Instead, Republicans have attempted to frame the growing national debt as simply a spending problem, not a tax revenue problem, even though tax cuts by both parties this century have increased the debt by trillions of dollars.

Republican leaders now appear poised to introduce new tax cuts, a move likely to be financed by debt, a move Democrats criticized during the House debate over a debt ceiling deal.

Wisconsin Democrat Rep. Gwen Moore said Wednesday just before the final vote on the so-called Fiscal Responsibility Act: “Before the ink on this bill is dry, it will push for $3.5 trillion in business tax cuts. ‘ said. .

The comments reflect lessons Democrats have learned since 2011, when Washington leaders last made a big show of pretending to care about debt in a bipartisan deal to raise the borrowing limit. The deal, signed between President Barack Obama and Chairman John Boehner, capped the growth of discretionary spending for a decade and helped reduce the deficit for years.

Many Democrats now believe that these deficit reductions have given Republicans the fiscal and political space they need to pass a tax cut package in 2017 under President Donald J. Trump. . The Congressional Budget Office estimates that the national debt will increase by nearly $2 trillion. They came to believe that Republicans would be happy to repeat the same thing in a future budget deal, putting deficit concerns aside and effectively turning budget savings into new tax cuts.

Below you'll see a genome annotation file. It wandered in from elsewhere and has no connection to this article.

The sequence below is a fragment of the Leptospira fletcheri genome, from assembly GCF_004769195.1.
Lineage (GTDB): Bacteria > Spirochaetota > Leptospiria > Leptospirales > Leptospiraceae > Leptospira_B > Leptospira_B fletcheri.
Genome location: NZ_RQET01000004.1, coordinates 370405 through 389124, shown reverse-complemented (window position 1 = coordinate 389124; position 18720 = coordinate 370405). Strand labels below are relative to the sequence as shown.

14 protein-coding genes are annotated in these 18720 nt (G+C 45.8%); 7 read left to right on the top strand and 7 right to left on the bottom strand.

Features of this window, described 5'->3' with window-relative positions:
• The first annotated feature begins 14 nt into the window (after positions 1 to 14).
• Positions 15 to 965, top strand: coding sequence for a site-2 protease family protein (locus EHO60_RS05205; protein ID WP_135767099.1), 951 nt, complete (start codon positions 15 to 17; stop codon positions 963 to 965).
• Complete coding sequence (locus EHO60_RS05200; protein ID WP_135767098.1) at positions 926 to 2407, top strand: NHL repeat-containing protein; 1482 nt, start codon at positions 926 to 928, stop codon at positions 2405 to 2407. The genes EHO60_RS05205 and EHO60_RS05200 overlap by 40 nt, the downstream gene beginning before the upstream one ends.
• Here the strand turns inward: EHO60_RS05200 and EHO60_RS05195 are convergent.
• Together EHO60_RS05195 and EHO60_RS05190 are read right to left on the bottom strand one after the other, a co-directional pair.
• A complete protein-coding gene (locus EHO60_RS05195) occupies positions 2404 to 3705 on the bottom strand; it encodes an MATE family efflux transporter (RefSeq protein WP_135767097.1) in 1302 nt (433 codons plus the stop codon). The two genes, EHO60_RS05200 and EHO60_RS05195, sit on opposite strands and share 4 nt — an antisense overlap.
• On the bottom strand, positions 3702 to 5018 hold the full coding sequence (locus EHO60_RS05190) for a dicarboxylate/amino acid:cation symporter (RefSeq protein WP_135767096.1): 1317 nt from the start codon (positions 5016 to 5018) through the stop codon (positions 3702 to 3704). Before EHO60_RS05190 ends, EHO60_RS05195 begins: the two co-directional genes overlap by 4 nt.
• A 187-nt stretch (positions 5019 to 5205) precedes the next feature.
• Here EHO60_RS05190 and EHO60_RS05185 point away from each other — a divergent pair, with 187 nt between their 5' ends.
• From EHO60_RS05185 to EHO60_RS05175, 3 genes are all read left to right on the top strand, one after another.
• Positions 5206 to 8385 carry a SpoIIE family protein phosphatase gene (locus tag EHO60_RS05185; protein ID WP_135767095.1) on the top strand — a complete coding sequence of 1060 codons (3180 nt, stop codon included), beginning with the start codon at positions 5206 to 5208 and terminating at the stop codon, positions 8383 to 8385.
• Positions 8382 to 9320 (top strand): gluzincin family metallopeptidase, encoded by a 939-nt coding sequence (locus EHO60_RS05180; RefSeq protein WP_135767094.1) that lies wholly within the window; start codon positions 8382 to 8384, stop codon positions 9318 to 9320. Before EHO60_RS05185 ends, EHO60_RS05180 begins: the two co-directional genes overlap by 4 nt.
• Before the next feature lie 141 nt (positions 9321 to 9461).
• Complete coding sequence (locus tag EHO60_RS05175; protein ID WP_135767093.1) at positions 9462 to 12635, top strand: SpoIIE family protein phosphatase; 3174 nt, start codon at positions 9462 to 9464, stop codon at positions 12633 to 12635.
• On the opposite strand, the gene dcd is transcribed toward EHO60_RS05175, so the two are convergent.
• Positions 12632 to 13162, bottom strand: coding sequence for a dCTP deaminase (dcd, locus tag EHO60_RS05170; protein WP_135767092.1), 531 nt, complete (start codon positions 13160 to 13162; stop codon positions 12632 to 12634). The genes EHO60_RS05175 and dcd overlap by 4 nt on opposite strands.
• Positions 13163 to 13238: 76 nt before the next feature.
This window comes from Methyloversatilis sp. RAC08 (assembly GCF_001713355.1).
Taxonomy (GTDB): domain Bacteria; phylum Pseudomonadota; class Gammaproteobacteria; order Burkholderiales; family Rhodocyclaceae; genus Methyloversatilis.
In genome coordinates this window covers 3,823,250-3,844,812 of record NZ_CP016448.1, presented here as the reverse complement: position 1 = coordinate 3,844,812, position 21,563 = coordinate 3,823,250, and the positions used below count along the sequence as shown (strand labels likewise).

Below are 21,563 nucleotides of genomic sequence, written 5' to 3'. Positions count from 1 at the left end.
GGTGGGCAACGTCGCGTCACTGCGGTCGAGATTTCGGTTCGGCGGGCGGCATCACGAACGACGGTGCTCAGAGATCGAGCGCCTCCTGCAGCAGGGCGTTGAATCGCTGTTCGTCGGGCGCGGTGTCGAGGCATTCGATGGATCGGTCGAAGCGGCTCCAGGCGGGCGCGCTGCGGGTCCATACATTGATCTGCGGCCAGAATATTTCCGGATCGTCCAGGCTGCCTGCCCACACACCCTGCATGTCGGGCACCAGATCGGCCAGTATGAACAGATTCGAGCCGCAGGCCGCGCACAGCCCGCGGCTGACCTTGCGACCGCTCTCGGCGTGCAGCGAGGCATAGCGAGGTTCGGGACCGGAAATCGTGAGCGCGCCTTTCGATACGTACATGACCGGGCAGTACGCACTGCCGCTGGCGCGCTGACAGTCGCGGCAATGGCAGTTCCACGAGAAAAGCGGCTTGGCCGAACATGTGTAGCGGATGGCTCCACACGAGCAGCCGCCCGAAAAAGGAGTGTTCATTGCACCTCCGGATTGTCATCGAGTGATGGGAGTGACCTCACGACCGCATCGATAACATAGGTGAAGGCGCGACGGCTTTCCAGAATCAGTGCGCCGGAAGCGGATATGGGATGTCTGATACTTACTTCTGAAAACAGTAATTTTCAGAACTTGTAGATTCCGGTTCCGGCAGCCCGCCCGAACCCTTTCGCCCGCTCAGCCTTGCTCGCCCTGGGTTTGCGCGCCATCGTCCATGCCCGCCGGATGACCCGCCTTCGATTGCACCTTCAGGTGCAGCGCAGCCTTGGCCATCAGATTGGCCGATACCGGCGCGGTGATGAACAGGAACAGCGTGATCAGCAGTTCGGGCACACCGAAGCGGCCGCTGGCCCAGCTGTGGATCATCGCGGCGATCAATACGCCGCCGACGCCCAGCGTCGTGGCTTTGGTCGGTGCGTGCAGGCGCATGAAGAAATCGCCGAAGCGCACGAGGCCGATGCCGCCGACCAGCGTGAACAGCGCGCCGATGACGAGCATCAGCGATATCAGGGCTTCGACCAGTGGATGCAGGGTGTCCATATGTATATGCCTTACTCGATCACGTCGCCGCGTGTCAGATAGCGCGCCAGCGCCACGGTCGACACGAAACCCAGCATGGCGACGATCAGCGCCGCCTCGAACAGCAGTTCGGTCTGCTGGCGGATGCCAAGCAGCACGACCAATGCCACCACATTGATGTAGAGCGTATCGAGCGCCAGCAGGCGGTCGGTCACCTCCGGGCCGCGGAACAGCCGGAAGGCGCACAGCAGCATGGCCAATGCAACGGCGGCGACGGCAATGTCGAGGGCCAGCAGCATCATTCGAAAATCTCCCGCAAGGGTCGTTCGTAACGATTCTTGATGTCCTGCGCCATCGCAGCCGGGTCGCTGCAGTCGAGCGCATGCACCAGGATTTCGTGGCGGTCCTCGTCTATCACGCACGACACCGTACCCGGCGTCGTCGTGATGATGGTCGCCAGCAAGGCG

At the same time, both parties have become more wary of cuts to Social Security and Medicare. Mr. Obama was willing to reduce future retirement growth by changing the link between retirement benefits and inflation. Not so with Mr. Biden. Trump, unlike past Republican lawmakers, promised to protect both programs when he was elected to the White House, and now, as he seeks the presidency again, sees potential cuts to the programs. He severely criticizes his rivals.

During that time, total federal debt has more than doubled from just under $15 trillion in 2011 to $31.4 trillion. This increase has had no noticeable impact on economic performance. However, growth is projected to continue over the next decade as retired baby boomers receive more government benefits. The U.S. Budget Office estimated last month that the share of public debt in the economy will be nearly 20% higher in 2033 than it is today.

Even under most of the new accord, which assumes that Congress effectively locks in two years of spending cuts throughout the decade, growth is only a few percentage points lower.

Groups advocating Washington’s debt relief have hailed the deal as a first step toward a greater compromise to reduce America’s reliance on debt. But neither Mr. McCarthy nor Mr. Biden are interested in the combination of deep cuts in retirement plans and increased tax revenues that these groups want.

McCarthy hinted this week that he would soon set up a bipartisan committee to review the entire federal budget “to find waste and make real decisions about how to truly deal with this debt.”

The 2011 Debt Agreement established a similar kind of committee to make recommendations on politically painful steps to reduce debt. Lawmakers discarded them. There is no evidence that they do anything else today.